Steve makes some good points. But basically, Ron Paul had it right. First, you have to start with sound money. End the Bushflation (gold tripled in value under Bush). Return to the pre-1971 gold standard. Next, cut spending, the easiest way being to end the global empire. But domestic has to be cut, too. There was no reason for Bush's wild domestic spending increases, highest since LBJ. Third, don't raise taxes.

What all this does is return to an honest system: honest money, honest budgets (no shifting the burden to your grandchildren), honest work without high taxes.

Obama is going to do the opposite, although his tax hikes might be delayed a year or two.

Ronduck said...

Headache said...

The US is still strong in Aeronautical, defence engineering. As far as I can tell the US Army Corps of Engineers know their stuff too.
This sounds like the Former Soviet Union, with defense exports and raw materials being the bedrock of their economy. Both parts are government connected anyway, which explains why the feds don't let them go overseas. I agree that the Corps of Engineers is good, but Katrina didn't help their image, although that was a joint federal-local failure.

Big corporations like Bechtel and most of the IT industry all have the outsourcing disease. But maybe the way to go is to have a look at what those companies which still function are doing right.

I agree.

Anonymous said...

He should start by trying to export as many illegal aliens as he can, starting with the criminals.

Ronduck said...

Next, cut spending, the easiest way being to end the global empire.

Nice, but I would completely end food stamps, and all other forms of welfare. Then I would kill the EPA, OSHA, and EEOC. After that I would kill the Justice department Office of Civil Rights.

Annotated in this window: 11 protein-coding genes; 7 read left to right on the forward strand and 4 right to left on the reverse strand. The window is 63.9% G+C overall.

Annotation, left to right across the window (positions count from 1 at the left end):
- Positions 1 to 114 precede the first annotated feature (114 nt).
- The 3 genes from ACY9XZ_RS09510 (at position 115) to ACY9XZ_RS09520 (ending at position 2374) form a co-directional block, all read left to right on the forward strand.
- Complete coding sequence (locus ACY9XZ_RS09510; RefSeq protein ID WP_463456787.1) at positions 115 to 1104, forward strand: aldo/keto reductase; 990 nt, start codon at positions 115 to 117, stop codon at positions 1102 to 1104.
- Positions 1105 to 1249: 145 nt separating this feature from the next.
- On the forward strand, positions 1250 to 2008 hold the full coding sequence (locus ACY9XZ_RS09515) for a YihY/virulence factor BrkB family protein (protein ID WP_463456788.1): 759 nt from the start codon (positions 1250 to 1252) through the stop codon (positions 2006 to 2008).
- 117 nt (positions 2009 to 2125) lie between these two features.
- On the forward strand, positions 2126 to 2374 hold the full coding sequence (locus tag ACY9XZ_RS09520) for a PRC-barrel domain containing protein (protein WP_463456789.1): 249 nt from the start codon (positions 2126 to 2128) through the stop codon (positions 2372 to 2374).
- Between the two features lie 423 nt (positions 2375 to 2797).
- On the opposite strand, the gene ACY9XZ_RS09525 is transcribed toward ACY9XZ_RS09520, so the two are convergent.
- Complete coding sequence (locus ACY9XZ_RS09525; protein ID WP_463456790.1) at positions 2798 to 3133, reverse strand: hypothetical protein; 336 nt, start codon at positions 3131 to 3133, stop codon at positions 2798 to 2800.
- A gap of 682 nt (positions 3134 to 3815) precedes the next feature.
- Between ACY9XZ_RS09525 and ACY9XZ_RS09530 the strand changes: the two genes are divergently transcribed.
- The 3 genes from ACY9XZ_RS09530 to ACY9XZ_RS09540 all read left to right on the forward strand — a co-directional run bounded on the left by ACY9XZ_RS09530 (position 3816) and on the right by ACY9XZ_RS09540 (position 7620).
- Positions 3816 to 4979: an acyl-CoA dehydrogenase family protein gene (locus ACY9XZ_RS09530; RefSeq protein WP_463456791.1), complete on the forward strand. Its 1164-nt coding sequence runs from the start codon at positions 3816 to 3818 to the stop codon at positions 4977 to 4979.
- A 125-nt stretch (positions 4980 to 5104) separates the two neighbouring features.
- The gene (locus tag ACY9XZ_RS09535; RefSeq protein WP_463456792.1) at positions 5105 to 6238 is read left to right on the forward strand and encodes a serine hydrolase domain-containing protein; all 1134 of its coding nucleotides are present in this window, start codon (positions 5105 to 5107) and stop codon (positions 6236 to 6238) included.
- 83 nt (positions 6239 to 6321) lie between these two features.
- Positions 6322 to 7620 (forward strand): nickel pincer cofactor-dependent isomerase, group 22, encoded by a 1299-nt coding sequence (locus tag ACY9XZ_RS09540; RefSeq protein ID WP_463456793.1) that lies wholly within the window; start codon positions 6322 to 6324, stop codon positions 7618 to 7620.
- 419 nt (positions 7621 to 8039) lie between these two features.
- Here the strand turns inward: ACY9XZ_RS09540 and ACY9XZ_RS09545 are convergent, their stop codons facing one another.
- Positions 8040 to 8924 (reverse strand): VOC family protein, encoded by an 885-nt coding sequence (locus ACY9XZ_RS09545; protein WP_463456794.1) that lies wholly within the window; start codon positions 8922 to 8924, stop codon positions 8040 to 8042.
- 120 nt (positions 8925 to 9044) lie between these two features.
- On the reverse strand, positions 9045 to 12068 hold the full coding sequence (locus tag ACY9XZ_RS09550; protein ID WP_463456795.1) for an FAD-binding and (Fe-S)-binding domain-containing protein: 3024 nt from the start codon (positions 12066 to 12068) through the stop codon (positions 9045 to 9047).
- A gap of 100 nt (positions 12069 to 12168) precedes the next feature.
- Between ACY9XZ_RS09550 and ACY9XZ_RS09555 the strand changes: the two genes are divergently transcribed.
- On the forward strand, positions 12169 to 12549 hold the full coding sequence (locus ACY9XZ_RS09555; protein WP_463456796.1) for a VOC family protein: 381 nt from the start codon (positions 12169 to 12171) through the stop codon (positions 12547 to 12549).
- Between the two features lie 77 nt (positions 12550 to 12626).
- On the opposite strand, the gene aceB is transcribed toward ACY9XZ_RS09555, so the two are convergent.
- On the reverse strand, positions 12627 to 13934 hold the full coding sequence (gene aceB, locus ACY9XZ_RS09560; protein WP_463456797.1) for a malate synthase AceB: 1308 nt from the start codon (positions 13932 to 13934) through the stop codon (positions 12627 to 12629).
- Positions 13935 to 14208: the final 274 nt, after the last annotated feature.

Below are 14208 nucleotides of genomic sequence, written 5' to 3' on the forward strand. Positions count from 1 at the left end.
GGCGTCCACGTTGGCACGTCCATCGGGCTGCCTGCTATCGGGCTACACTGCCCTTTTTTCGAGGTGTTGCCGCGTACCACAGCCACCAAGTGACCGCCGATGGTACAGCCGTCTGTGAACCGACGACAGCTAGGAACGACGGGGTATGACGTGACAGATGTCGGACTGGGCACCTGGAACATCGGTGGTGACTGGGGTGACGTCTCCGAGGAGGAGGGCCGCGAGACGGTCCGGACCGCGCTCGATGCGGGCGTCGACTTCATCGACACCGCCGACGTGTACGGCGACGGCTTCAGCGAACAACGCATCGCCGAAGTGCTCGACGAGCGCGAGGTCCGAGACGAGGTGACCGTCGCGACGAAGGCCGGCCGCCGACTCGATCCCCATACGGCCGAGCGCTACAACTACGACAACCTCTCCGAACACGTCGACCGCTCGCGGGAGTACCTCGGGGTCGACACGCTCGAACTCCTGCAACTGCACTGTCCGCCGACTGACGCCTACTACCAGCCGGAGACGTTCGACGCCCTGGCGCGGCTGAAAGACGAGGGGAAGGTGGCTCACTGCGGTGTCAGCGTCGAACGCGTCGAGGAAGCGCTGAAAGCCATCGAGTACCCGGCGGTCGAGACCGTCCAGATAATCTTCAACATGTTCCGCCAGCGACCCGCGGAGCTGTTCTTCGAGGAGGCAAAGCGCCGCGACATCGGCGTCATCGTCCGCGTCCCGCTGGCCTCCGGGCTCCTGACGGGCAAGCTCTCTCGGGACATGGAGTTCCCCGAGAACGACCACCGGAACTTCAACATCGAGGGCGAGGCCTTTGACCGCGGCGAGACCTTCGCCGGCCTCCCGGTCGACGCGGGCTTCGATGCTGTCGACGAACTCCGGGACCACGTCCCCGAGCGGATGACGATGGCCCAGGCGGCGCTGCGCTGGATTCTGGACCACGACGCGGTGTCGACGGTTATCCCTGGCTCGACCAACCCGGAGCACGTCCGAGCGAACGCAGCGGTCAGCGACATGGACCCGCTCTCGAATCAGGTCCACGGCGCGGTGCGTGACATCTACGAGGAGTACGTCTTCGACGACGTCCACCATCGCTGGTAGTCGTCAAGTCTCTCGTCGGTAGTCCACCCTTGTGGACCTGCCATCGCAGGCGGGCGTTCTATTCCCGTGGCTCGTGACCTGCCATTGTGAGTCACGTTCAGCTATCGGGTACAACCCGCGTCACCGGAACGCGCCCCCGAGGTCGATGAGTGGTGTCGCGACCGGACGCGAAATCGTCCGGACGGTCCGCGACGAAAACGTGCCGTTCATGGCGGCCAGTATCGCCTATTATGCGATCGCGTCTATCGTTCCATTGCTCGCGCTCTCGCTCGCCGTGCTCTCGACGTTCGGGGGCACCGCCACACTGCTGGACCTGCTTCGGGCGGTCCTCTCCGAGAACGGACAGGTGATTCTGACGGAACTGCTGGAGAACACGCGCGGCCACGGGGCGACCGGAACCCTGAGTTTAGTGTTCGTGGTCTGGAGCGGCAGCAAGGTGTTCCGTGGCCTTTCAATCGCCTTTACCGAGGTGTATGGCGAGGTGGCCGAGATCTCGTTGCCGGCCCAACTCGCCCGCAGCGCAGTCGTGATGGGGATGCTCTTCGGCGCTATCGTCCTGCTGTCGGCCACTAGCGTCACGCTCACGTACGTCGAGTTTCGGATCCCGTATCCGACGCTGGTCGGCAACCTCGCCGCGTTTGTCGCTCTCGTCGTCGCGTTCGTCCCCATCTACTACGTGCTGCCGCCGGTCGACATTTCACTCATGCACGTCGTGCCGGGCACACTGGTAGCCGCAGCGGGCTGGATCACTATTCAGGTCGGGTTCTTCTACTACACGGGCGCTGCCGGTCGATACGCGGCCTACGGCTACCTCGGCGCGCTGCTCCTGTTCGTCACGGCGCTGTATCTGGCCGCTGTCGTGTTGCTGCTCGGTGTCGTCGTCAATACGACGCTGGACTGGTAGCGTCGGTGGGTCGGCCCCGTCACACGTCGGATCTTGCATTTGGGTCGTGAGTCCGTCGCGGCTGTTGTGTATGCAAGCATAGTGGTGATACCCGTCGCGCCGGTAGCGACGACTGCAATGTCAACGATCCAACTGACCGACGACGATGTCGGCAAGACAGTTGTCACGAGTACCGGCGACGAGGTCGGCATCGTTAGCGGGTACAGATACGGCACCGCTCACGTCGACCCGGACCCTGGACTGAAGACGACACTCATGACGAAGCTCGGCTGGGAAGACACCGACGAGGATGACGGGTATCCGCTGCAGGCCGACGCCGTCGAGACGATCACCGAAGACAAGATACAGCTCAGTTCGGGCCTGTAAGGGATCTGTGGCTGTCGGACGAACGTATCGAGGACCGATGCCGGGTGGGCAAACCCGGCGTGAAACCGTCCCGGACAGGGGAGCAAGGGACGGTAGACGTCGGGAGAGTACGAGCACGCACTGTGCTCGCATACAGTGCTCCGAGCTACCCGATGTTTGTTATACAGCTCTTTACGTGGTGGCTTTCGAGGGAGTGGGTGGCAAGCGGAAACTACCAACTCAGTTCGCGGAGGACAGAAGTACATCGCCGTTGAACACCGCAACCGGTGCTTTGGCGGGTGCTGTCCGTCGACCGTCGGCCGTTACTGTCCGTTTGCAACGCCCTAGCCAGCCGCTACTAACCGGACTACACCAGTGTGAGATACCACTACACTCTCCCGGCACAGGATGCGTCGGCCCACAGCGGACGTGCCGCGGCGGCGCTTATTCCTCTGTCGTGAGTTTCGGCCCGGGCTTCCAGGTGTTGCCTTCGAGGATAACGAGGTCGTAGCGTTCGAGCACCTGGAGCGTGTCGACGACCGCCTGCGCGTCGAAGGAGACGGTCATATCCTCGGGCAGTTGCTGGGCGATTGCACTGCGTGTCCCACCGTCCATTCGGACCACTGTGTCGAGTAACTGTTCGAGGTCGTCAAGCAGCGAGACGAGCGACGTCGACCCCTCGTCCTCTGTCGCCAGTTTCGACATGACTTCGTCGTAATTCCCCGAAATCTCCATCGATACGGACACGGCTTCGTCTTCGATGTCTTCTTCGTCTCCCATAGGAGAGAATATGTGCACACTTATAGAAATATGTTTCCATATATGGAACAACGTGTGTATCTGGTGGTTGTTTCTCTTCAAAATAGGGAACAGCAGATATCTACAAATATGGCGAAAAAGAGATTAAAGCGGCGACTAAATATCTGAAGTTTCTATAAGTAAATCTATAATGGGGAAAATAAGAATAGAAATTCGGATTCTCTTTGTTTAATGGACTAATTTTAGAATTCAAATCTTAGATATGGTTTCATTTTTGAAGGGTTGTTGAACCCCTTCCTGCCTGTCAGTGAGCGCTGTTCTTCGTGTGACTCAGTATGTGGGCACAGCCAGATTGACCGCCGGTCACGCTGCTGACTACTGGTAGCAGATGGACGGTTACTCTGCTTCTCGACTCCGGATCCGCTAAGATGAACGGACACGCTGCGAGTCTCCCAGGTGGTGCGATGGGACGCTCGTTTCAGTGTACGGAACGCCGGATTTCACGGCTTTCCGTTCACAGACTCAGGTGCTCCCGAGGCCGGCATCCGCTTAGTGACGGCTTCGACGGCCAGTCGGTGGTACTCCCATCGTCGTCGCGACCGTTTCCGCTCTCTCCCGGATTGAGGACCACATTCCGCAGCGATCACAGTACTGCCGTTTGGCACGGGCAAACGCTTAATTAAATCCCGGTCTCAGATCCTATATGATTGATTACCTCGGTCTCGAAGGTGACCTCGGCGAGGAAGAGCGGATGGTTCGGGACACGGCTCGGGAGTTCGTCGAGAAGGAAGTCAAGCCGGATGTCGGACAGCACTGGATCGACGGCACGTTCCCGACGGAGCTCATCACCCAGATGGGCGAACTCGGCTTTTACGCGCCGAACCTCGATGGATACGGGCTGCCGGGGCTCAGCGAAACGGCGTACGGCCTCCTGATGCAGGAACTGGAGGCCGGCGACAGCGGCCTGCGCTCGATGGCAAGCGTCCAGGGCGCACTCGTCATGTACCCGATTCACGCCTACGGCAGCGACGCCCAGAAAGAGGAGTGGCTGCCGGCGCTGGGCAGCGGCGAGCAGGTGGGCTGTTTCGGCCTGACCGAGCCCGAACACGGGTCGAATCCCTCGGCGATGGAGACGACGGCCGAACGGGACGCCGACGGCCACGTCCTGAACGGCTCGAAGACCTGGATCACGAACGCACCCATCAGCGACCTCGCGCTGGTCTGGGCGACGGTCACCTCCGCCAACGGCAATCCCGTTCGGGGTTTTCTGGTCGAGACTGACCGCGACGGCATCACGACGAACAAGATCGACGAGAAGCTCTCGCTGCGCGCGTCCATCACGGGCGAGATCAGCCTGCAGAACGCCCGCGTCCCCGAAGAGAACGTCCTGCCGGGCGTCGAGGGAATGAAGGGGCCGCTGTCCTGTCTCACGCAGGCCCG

As for America's military I would finally admit that we are a naval power and have most of the funding directed to the Navy after the end of the Iraq war.

Brown Ram said...

Wait a minute....don't you want more immigrants so that they will drive down wages, thus making our products more competitive?

We should also ignore intellectual property laws. China flouts our laws.... But then I guess that would make us as bad them.

Anonymous said...

"A good first step would be to start making or rebuilding walkable town/community centers in many of America's soulless and demoralizing SWPL suburbs."

The only way to do this would be to ban blacks from being in these places. Black street violence(and general bad behavior) is what made public places in America unusable.

Also, the SWPL crowd doesn't live in soulless suburbs, they live in gentrifies inner cities. It amazes me how hard of a time so many people have grasping what SWPL is talking about. SWPL is about young, educated, trendy, liberal urban dwellers.

Anonymous said...

Anon sed:
"The only way to do this would be to ban blacks from being in these places. "

Mmm, I heard that before, let me see....oh yea, South Africa, I think it was called Apartheid. Wahddaya know, history keeps moving in giant circles. Ha ha

Half Sigma said...

"Black street violence(and general bad behavior) is what made public places in America unusable."

Indeed, shopping malls have replaced the downtown shopping area. The shopping mall is private property, so the owners can kick out undesirables like loitering minority teenagers.

Anonymous said...

Indeed, shopping malls have replaced the downtown shopping area. The shopping mall is private property, so the owners can kick out undesirables like loitering minority teenagers.

And wouldn't ya know, but the latest trend in shopping malls is basically an adaptation of the old "retail on the bottom, living quarters above" paradigm? Except that rather than being on a public street, it's on a private street, policed by the owners.

It's amazing how much damage and destruction judicial activism has done.